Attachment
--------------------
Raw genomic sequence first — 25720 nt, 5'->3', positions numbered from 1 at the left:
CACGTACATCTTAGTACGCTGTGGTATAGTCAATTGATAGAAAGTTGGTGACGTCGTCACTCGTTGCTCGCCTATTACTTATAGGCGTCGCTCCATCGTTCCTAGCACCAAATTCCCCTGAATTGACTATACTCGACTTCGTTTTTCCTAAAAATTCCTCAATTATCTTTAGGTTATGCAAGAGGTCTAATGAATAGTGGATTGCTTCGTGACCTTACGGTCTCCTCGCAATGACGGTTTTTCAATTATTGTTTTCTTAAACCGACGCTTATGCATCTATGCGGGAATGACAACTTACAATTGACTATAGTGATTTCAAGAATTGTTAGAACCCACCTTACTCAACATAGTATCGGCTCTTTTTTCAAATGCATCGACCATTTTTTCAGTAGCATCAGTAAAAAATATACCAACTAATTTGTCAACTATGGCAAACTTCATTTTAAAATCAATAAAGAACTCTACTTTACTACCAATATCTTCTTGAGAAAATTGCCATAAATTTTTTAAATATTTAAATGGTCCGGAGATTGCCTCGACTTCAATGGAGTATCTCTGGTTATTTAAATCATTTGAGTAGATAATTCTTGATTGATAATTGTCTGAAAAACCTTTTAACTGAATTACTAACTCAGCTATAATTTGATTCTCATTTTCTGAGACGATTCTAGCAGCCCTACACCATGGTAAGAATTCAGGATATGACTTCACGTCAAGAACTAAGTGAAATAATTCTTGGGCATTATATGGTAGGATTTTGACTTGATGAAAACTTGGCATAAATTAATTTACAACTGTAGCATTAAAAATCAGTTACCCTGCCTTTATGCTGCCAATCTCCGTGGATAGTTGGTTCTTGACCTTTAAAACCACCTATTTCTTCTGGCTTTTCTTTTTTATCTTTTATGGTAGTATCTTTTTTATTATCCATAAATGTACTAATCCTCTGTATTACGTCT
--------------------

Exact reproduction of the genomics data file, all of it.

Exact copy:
Raw genomic sequence first — 25720 nt, 5'->3', positions numbered from 1 at the left:
CACGTACATCTTAGTACGCTGTGGTATAGTCAATTGATAGAAAGTTGGTGACGTCGTCACTCGTTGCTCGCCTATTACTTATAGGCGTCGCTCCATCGTTCCTAGCACCAAATTCCCCTGAATTGACTATACTCGACTTCGTTTTTCCTAAAAATTCCTCAATTATCTTTAGGTTATGCAAGAGGTCTAATGAATAGTGGATTGCTTCGTGACCTTACGGTCTCCTCGCAATGACGGTTTTTCAATTATTGTTTTCTTAAACCGACGCTTATGCATCTATGCGGGAATGACAACTTACAATTGACTATAGTGATTTCAAGAATTGTTAGAACCCACCTTACTCAACATAGTATCGGCTCTTTTTTCAAATGCATCGACCATTTTTTCAGTAGCATCAGTAAAAAATATACCAACTAATTTGTCAACTATGGCAAACTTCATTTTAAAATCAATAAAGAACTCTACTTTACTACCAATATCTTCTTGAGAAAATTGCCATAAATTTTTTAAATATTTAAATGGTCCGGAGATTGCCTCGACTTCAATGGAGTATCTCTGGTTATTTAAATCATTTGAGTAGATAATTCTTGATTGATAATTGTCTGAAAAACCTTTTAACTGAATTACTAACTCAGCTATAATTTGATTCTCATTTTCTGAGACGATTCTAGCAGCCCTACACCATGGTAAGAATTCAGGATATGACTTCACGTCAAGAACTAAGTGAAATAATTCTTGGGCATTATATGGTAGGATTTTGACTTGATGAAAACTTGGCATAAATTAATTTACAACTGTAGCATTAAAAATCAGTTACCCTGCCTTTATGCTGCCAATCTCCGTGGATAGTTGGTTCTTGACCTTTAAAACCACCTATTTCTTCTGGCTTTTCTTTTTTATCTTTTATGGTAGTATCTTTTTTATTATCCATAAATGTACTAATCCTCTGTATTACGTCT